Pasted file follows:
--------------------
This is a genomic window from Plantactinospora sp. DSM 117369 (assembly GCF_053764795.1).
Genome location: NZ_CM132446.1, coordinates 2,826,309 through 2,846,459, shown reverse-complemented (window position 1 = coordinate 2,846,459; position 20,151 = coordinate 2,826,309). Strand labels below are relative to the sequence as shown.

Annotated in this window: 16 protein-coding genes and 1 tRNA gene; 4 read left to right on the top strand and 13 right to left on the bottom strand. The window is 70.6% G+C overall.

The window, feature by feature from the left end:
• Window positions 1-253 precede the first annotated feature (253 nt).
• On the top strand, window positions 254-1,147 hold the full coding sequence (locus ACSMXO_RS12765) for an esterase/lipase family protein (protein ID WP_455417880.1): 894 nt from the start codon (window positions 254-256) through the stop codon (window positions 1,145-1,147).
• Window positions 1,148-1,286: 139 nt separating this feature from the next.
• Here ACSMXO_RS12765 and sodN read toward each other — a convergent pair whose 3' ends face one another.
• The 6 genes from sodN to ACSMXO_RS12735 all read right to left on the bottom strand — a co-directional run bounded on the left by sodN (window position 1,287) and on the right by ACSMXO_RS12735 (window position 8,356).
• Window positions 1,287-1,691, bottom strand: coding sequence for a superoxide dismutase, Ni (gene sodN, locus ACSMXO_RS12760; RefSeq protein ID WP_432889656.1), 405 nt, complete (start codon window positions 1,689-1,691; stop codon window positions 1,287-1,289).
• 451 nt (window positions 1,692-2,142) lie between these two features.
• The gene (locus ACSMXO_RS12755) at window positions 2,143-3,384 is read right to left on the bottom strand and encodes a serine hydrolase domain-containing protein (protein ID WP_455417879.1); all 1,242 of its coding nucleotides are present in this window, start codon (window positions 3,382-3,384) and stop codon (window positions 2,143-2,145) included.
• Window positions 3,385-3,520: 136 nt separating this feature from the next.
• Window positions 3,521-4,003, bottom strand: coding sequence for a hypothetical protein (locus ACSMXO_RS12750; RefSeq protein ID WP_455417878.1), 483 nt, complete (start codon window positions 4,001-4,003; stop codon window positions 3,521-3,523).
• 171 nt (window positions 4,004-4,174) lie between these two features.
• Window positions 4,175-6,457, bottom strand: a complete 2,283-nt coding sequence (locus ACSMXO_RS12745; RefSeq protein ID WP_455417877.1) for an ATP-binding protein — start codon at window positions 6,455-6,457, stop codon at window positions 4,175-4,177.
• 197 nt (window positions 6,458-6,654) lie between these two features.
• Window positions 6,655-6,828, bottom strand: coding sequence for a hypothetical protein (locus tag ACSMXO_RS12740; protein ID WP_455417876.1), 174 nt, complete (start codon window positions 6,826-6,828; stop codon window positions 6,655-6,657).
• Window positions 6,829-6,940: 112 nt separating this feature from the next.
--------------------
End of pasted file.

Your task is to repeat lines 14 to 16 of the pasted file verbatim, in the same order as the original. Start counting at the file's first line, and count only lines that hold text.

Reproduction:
• Window positions 3,521-4,003, bottom strand: coding sequence for a hypothetical protein (locus ACSMXO_RS12750; RefSeq protein ID WP_455417878.1), 483 nt, complete (start codon window positions 4,001-4,003; stop codon window positions 3,521-3,523).
• 171 nt (window positions 4,004-4,174) lie between these two features.
• Window positions 4,175-6,457, bottom strand: a complete 2,283-nt coding sequence (locus ACSMXO_RS12745; RefSeq protein ID WP_455417877.1) for an ATP-binding protein — start codon at window positions 6,455-6,457, stop codon at window positions 4,175-4,177.